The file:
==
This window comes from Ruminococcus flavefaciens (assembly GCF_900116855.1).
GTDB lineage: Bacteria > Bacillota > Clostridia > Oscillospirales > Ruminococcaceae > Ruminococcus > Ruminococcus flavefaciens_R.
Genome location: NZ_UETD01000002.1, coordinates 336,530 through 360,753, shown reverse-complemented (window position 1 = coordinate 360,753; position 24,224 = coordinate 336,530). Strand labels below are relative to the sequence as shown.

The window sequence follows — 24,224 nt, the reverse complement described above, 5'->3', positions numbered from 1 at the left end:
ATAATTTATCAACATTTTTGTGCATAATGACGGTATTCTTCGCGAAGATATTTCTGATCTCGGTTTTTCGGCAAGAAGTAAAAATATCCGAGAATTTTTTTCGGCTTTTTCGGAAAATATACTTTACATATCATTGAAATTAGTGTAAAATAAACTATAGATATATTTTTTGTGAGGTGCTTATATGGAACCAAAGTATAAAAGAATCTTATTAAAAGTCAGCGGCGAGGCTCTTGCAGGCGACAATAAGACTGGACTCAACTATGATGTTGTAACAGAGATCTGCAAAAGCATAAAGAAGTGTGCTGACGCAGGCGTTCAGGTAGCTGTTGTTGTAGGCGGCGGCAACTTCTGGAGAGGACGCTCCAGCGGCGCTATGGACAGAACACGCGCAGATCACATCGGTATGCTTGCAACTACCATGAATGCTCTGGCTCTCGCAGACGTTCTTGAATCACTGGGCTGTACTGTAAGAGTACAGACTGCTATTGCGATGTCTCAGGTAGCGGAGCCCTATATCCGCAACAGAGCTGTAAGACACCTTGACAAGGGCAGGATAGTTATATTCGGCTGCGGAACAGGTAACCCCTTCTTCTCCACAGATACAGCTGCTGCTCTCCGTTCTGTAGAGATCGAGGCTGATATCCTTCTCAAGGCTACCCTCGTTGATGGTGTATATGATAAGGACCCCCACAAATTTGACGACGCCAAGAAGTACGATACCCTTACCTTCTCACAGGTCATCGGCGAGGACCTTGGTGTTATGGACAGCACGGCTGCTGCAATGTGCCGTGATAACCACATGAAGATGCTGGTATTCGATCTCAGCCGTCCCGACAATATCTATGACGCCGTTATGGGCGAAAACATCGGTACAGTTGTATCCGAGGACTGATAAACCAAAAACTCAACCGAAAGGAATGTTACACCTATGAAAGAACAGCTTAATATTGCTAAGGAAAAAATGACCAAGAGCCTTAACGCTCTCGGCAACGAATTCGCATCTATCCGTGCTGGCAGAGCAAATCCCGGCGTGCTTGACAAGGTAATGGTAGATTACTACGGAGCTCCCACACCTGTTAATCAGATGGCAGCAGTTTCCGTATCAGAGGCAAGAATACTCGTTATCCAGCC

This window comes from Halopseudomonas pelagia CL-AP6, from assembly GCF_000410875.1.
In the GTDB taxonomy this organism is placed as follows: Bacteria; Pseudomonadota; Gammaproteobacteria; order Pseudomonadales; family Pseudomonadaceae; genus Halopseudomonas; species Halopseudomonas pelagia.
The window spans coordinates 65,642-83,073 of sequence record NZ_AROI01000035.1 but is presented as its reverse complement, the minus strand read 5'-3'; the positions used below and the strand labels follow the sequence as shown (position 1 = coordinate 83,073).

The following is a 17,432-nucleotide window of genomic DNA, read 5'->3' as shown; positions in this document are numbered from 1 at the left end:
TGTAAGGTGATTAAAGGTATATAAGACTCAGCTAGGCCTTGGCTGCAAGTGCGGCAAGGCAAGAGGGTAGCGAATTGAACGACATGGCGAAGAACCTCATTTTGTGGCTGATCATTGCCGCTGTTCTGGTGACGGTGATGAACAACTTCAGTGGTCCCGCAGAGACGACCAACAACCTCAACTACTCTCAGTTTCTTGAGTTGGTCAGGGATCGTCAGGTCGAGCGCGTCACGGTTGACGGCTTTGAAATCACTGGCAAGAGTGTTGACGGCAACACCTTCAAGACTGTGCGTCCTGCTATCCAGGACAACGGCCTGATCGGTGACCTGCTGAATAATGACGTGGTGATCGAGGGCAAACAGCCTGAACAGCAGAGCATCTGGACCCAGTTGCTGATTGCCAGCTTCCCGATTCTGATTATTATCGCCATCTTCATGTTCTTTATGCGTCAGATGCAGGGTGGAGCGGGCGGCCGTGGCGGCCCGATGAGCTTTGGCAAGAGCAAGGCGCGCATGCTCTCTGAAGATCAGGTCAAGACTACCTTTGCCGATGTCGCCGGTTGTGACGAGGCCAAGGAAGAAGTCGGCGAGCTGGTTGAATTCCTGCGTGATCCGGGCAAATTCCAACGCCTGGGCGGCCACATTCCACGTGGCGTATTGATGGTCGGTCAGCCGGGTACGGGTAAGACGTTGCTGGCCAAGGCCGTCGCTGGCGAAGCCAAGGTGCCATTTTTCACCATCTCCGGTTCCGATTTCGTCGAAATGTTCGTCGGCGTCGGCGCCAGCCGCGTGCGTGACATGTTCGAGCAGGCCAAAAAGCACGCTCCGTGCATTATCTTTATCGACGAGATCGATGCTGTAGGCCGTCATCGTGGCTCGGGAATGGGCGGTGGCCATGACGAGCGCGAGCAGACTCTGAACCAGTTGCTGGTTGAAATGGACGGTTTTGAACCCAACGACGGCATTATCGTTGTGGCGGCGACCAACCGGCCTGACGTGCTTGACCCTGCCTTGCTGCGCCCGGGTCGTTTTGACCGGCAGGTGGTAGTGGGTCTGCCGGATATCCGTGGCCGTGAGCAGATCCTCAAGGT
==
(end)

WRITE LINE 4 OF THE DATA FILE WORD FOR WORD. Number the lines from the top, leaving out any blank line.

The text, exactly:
The window sequence follows — 24,224 nt, the reverse complement described above, 5'->3', positions numbered from 1 at the left end: